Results roundup (coronavirus edition)

At least three places have managed to hold elections recently: a country, a state and a city.

South Korea

This week’s big election, held yesterday (see preview here), was a good one for the theory that Covid-19 would produce a rally towards incumbents. The Democratic Party of president Moon Jae-in has scored a big victory, and he will have a solid majority in the new legislature.

Official results (I think these are final, but not being able to read Korean I can’t be sure) show the centre-left Democratic Party winning 163 of the 253 constituency seats and 17 of the 47 proportional seats, a total gain of 57 from last time and an overall majority of 60. The centre-right opposition, the United Future Party, has 103 (84 constituency and 19 proportional), a loss of 19.

Other parties have failed to make much of an impact. Best of them is the left-wing Justice Party, with one constituency and five proportional seats. The centrist People’s Party, which won 38 seats last time but has since split and rearranged itself, has mostly disappeared, but one of its offshoots, the People Party, won three proportional seats, as did the liberal Open Democrats.

There is no sign yet of actual voting figures. The fact that the centre-right won slightly more proportional seats may mean that it did much better in votes than the above numbers suggest, or it may simply mean that it was better at gaming the system in the way I explained yesterday.


As we noted at the time, Wisconsin’s Republican legislature and supreme court insisted on holding the state’s election last week, including the Democrat presidential primary as well as various state and local offices. But in order to allow extra time for postal votes to come in, no results were released until this week.

The primary result wasn’t any sort of surprise. Joe Biden beat Bernie Sanders by not quite two to one, 62.9% to 31.8%, and carried every county. Sanders withdrew from the race before the results were out, and has strongly endorsed Biden for the presidency. For once, the Democrats seem to be getting their act together, although no-one knows how much difference that will make in November.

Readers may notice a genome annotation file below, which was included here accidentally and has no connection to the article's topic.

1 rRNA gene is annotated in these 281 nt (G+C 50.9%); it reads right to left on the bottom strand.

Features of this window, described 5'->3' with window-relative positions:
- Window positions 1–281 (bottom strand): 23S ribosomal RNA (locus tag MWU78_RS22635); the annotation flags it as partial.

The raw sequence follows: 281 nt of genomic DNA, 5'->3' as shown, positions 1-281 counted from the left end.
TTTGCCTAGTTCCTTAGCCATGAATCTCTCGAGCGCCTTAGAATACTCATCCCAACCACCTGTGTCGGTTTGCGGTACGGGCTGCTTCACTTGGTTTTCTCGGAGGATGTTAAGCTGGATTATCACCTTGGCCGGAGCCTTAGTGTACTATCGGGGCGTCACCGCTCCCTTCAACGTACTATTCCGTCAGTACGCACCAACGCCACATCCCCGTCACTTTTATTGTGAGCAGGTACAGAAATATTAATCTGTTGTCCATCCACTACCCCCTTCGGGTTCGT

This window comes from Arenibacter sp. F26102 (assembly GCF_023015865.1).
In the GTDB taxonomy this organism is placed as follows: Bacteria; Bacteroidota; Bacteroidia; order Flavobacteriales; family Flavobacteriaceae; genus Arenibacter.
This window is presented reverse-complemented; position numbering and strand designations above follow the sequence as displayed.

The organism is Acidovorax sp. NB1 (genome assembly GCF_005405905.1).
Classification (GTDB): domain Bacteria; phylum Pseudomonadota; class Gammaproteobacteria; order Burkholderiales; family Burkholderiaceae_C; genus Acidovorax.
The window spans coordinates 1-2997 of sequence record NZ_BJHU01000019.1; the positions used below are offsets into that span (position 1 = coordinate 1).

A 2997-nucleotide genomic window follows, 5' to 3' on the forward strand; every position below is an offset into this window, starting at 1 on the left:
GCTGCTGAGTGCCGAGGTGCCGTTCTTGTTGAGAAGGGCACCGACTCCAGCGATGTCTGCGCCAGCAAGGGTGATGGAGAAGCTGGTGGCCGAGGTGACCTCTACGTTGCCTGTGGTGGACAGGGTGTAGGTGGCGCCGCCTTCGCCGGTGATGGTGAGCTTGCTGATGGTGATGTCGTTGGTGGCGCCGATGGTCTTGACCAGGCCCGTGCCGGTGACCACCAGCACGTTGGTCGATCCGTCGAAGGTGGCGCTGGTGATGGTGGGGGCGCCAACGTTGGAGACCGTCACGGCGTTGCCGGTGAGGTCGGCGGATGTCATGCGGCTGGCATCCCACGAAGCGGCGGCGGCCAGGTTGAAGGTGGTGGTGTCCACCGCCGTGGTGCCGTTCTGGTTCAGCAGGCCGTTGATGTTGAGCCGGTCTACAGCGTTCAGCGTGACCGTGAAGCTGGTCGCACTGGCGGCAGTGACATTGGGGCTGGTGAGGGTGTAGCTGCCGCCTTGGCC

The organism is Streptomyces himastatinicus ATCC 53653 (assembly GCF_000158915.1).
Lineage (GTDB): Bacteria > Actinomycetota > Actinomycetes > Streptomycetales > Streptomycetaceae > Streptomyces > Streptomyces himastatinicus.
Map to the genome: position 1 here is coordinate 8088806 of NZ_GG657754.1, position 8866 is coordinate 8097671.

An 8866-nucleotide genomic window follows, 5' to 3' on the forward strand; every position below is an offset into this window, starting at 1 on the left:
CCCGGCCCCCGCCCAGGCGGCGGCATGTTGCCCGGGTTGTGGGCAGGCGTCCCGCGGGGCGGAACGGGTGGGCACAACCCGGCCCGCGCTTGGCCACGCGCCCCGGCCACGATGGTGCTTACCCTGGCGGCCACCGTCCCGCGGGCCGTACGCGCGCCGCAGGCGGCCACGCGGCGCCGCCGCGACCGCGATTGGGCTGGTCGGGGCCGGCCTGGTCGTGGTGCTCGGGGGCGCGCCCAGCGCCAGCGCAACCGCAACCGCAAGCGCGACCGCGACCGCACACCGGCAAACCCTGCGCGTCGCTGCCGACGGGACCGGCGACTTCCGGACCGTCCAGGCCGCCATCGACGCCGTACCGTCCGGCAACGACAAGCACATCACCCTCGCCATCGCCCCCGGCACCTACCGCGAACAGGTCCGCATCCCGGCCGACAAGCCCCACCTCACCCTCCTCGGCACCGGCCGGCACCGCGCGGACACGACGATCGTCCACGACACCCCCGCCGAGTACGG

Much more contentious in Wisconsin, and the main reason there was so much angst about holding the election, was the contest for a seat on the state supreme court – officially non-partisan but in reality politically polarised. Democrat Jill Karofsky won it easily, unseating the Republican incumbent 55% to 45%.

That’s a very bad sign for the Republicans in a key swing state, particularly given how low turnout was: somewhere around 35%, of which perhaps three-quarters were postal votes. The health crisis doesn’t seem to be benefiting incumbents everywhere.


In contrast, check out the final results from Brisbane City Council, Australia’s largest local government election, which we talked about a fortnight ago. (The ABC’s version is probably more user-friendly.)

There the incumbents scored a perfect record. Lord mayor Adrian Schrinner was re-elected with a reduced majority, and his Liberal National Party retained all of its 19 seats. Its opponents – five Labor, one Green and one independent – held all of theirs as well, most of them quite comfortably.

I can’t recall the last time that’s happened in an election of this size. Tasmania did it in 2006, but it’s only got about half as many voters as Brisbane.

If Labor had introduced compulsory preferences, as it did for state elections, it would have noticeably improved its position. Assuming an 80% preference flow between them, Labor and the Greens would each have picked off an LNP seat; with 85%, it would have been two each. But perhaps relations between the two are so poor that Labor wouldn’t have accepted that as a good bargain.

Added Monday 20th: Antony Green now has a very good statistical analysis of the Brisbane results, including lots of interesting historical detail. But one thing he said made me recheck my figures, and it’s not quite right to say the ALP would have picked off an extra seat (Northgate) with an 80% preference flow from the Greens – they actually would have needed 80.5%. (I’m not sure if there was late counting there or if I just miscalculated the first time.)


3 thoughts on “Results roundup (coronavirus edition)

  1. Or compulsory preferences could backfire if the Greens ever got pushed too far and said: Right, you want us to pick a side? We’re preferencing Liberals.
    I wrote “Liberals” deliberately because, while it’s hard to imagine the Greens preferencing Nationals (unless something like fracking were an especially potent local issue), or a “Liberal National Party” (read: a conservative, regional party), or even Liberals in coalition with Nationals, and while its hard to picture, say, Bandt or Rhiannon preferencing any Liberals – if it were purely Liberals, Ted Baillieu social-progressive types, no Barnaby types as Deputy, and a Green leader like Whish-Wilson, well… let’s just say, stranger things have happened.* And the Brisbane Libs tend to be fairly centrist. (Even Campbell Newman, until he slipped his chain and went Statewide).
    * Eg, South Australia’s former Liberal leader later sitting as an Independent and serving in a Labor Cabinet.
    Or the Brisbane Libs being the only conservative party in the world to have a “K. Marx” in their caucus:

    Liked by 1 person

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